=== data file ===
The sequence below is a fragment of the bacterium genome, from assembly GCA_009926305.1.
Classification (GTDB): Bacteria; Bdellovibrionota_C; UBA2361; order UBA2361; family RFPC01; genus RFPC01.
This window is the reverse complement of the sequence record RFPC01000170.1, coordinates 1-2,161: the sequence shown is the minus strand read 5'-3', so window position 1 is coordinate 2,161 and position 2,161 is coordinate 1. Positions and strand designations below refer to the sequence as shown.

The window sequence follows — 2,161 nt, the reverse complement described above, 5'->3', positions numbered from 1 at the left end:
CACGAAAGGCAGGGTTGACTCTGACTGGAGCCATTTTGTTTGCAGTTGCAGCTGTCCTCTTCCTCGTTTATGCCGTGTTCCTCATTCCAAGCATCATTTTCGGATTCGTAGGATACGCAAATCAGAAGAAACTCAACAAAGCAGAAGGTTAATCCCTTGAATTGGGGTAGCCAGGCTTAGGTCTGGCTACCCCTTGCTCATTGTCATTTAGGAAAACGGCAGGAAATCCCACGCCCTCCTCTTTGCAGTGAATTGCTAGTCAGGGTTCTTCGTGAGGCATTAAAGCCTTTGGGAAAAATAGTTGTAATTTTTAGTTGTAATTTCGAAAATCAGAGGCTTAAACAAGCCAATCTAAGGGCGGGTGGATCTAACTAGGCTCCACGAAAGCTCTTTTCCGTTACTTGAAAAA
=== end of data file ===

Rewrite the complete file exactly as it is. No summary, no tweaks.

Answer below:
The sequence below is a fragment of the bacterium genome, from assembly GCA_009926305.1.
Classification (GTDB): Bacteria; Bdellovibrionota_C; UBA2361; order UBA2361; family RFPC01; genus RFPC01.
This window is the reverse complement of the sequence record RFPC01000170.1, coordinates 1-2,161: the sequence shown is the minus strand read 5'-3', so window position 1 is coordinate 2,161 and position 2,161 is coordinate 1. Positions and strand designations below refer to the sequence as shown.

The window sequence follows — 2,161 nt, the reverse complement described above, 5'->3', positions numbered from 1 at the left end:
CACGAAAGGCAGGGTTGACTCTGACTGGAGCCATTTTGTTTGCAGTTGCAGCTGTCCTCTTCCTCGTTTATGCCGTGTTCCTCATTCCAAGCATCATTTTCGGATTCGTAGGATACGCAAATCAGAAGAAACTCAACAAAGCAGAAGGTTAATCCCTTGAATTGGGGTAGCCAGGCTTAGGTCTGGCTACCCCTTGCTCATTGTCATTTAGGAAAACGGCAGGAAATCCCACGCCCTCCTCTTTGCAGTGAATTGCTAGTCAGGGTTCTTCGTGAGGCATTAAAGCCTTTGGGAAAAATAGTTGTAATTTTTAGTTGTAATTTCGAAAATCAGAGGCTTAAACAAGCCAATCTAAGGGCGGGTGGATCTAACTAGGCTCCACGAAAGCTCTTTTCCGTTACTTGAAAAA